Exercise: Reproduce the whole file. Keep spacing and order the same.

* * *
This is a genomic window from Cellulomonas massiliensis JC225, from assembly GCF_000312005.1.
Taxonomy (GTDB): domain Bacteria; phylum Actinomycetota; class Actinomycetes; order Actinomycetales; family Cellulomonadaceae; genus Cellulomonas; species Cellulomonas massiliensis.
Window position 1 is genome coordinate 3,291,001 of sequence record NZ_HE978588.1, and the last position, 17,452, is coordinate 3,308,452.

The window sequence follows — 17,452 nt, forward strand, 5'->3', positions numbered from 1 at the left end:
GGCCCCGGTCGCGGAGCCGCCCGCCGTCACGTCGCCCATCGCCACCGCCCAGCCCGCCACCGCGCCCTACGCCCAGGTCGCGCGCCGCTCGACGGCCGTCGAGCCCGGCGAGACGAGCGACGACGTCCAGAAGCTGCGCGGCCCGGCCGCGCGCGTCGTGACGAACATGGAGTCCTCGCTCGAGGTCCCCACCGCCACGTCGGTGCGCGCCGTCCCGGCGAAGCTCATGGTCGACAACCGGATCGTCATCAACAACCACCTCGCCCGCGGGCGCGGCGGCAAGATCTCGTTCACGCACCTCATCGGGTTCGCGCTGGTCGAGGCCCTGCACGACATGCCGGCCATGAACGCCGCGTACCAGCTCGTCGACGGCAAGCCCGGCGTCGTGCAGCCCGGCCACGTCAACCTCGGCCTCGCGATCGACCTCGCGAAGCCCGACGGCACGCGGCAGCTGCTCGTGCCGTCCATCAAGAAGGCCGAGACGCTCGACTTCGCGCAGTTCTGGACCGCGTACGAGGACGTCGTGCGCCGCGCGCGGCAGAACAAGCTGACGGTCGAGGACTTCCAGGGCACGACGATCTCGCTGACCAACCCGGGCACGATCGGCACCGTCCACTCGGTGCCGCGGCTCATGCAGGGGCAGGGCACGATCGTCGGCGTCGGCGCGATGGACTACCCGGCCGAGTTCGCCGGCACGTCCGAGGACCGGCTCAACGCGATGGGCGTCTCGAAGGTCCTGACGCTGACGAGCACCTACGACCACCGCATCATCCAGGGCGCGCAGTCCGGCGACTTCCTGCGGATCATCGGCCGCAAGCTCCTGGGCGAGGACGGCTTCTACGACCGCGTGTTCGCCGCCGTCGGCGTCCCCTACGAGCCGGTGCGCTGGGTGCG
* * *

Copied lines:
This is a genomic window from Cellulomonas massiliensis JC225, from assembly GCF_000312005.1.
Taxonomy (GTDB): domain Bacteria; phylum Actinomycetota; class Actinomycetes; order Actinomycetales; family Cellulomonadaceae; genus Cellulomonas; species Cellulomonas massiliensis.
Window position 1 is genome coordinate 3,291,001 of sequence record NZ_HE978588.1, and the last position, 17,452, is coordinate 3,308,452.

The window sequence follows — 17,452 nt, forward strand, 5'->3', positions numbered from 1 at the left end:
GGCCCCGGTCGCGGAGCCGCCCGCCGTCACGTCGCCCATCGCCACCGCCCAGCCCGCCACCGCGCCCTACGCCCAGGTCGCGCGCCGCTCGACGGCCGTCGAGCCCGGCGAGACGAGCGACGACGTCCAGAAGCTGCGCGGCCCGGCCGCGCGCGTCGTGACGAACATGGAGTCCTCGCTCGAGGTCCCCACCGCCACGTCGGTGCGCGCCGTCCCGGCGAAGCTCATGGTCGACAACCGGATCGTCATCAACAACCACCTCGCCCGCGGGCGCGGCGGCAAGATCTCGTTCACGCACCTCATCGGGTTCGCGCTGGTCGAGGCCCTGCACGACATGCCGGCCATGAACGCCGCGTACCAGCTCGTCGACGGCAAGCCCGGCGTCGTGCAGCCCGGCCACGTCAACCTCGGCCTCGCGATCGACCTCGCGAAGCCCGACGGCACGCGGCAGCTGCTCGTGCCGTCCATCAAGAAGGCCGAGACGCTCGACTTCGCGCAGTTCTGGACCGCGTACGAGGACGTCGTGCGCCGCGCGCGGCAGAACAAGCTGACGGTCGAGGACTTCCAGGGCACGACGATCTCGCTGACCAACCCGGGCACGATCGGCACCGTCCACTCGGTGCCGCGGCTCATGCAGGGGCAGGGCACGATCGTCGGCGTCGGCGCGATGGACTACCCGGCCGAGTTCGCCGGCACGTCCGAGGACCGGCTCAACGCGATGGGCGTCTCGAAGGTCCTGACGCTGACGAGCACCTACGACCACCGCATCATCCAGGGCGCGCAGTCCGGCGACTTCCTGCGGATCATCGGCCGCAAGCTCCTGGGCGAGGACGGCTTCTACGACCGCGTGTTCGCCGCCGTCGGCGTCCCCTACGAGCCGGTGCGCTGGGTGCG